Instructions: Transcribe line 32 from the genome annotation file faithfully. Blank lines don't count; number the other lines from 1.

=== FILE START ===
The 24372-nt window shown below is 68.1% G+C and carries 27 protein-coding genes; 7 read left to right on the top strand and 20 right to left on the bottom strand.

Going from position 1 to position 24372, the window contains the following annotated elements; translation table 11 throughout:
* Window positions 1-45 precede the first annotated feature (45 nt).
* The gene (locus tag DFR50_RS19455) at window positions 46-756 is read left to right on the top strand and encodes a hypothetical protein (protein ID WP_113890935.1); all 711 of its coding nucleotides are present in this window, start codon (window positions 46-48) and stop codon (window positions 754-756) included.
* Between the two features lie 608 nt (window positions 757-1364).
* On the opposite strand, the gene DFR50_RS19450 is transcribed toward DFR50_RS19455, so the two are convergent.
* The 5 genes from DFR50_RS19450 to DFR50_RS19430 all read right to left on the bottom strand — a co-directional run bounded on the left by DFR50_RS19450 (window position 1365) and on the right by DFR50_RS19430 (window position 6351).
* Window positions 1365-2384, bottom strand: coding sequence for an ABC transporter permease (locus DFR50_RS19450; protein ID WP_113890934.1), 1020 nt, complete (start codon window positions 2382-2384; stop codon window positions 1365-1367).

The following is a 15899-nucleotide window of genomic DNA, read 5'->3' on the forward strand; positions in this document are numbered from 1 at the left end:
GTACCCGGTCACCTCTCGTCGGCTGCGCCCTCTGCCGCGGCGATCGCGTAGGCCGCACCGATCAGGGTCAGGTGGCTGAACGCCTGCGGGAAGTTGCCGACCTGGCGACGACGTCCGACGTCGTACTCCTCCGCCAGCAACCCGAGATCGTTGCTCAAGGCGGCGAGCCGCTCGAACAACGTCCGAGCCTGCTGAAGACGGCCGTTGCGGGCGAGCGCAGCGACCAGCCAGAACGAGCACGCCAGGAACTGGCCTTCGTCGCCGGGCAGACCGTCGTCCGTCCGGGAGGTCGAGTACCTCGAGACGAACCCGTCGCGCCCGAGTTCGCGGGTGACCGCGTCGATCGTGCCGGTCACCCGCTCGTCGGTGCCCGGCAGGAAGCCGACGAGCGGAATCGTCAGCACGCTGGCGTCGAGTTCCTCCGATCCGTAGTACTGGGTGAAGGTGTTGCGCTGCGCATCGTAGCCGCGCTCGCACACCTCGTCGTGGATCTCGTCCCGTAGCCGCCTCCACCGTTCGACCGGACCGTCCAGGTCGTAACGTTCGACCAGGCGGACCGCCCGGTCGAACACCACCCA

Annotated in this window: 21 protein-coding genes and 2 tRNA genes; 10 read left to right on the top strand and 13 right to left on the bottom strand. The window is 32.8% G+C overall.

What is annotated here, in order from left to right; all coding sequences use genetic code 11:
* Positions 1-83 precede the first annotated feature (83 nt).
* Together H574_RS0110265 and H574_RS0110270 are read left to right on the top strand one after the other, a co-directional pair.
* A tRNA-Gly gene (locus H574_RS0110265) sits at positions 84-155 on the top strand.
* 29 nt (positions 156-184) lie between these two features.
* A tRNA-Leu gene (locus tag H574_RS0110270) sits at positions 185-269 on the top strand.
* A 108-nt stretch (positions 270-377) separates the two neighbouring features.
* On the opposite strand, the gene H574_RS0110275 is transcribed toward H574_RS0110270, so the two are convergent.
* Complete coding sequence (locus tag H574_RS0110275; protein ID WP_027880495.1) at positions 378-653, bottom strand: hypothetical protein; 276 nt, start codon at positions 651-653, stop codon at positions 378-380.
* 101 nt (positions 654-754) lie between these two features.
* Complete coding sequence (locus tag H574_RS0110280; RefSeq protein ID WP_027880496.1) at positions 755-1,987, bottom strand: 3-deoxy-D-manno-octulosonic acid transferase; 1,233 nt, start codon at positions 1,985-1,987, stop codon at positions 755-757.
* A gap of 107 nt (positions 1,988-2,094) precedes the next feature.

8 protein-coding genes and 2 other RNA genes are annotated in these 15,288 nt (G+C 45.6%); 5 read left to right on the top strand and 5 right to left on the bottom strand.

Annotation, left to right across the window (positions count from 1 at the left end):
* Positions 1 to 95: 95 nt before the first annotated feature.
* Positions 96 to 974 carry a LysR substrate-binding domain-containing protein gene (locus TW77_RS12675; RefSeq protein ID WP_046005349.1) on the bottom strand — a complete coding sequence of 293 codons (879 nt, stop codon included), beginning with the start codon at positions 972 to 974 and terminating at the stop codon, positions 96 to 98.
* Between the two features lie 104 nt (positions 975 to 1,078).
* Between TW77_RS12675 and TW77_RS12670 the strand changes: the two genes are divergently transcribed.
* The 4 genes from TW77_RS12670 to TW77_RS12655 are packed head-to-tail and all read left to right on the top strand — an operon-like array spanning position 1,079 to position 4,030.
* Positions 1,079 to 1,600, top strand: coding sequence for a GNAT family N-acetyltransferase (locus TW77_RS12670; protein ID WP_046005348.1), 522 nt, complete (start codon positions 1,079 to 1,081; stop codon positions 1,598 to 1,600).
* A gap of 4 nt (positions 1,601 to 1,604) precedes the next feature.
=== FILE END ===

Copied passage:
* A gap of 4 nt (positions 1,601 to 1,604) precedes the next feature.